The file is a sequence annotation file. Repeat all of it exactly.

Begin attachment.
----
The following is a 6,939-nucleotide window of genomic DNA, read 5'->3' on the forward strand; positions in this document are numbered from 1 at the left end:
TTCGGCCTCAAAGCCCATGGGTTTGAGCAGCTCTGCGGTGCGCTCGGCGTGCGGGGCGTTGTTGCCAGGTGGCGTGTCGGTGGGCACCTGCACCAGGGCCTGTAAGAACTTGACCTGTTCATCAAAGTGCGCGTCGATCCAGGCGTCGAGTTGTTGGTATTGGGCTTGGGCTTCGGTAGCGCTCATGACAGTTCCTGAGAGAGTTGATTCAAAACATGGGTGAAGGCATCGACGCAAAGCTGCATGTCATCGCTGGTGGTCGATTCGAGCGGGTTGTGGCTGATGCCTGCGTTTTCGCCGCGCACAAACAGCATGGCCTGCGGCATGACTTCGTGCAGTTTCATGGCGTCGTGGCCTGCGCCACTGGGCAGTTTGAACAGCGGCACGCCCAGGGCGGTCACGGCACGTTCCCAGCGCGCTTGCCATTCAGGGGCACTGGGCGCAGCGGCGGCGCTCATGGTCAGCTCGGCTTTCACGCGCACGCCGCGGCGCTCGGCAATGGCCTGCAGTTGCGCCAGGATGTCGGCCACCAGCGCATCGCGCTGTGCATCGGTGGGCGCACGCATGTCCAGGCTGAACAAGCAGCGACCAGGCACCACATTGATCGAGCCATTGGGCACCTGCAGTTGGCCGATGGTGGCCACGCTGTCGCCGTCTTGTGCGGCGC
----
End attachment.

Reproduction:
The following is a 6,939-nucleotide window of genomic DNA, read 5'->3' on the forward strand; positions in this document are numbered from 1 at the left end:
TTCGGCCTCAAAGCCCATGGGTTTGAGCAGCTCTGCGGTGCGCTCGGCGTGCGGGGCGTTGTTGCCAGGTGGCGTGTCGGTGGGCACCTGCACCAGGGCCTGTAAGAACTTGACCTGTTCATCAAAGTGCGCGTCGATCCAGGCGTCGAGTTGTTGGTATTGGGCTTGGGCTTCGGTAGCGCTCATGACAGTTCCTGAGAGAGTTGATTCAAAACATGGGTGAAGGCATCGACGCAAAGCTGCATGTCATCGCTGGTGGTCGATTCGAGCGGGTTGTGGCTGATGCCTGCGTTTTCGCCGCGCACAAACAGCATGGCCTGCGGCATGACTTCGTGCAGTTTCATGGCGTCGTGGCCTGCGCCACTGGGCAGTTTGAACAGCGGCACGCCCAGGGCGGTCACGGCACGTTCCCAGCGCGCTTGCCATTCAGGGGCACTGGGCGCAGCGGCGGCGCTCATGGTCAGCTCGGCTTTCACGCGCACGCCGCGGCGCTCGGCAATGGCCTGCAGTTGCGCCAGGATGTCGGCCACCAGCGCATCGCGCTGTGCATCGGTGGGCGCACGCATGTCCAGGCTGAACAAGCAGCGACCAGGCACCACATTGATCGAGCCATTGGGCACCTGCAGTTGGCCGATGGTGGCCACGCTGTCGCCGTCTTGTGCGGCGC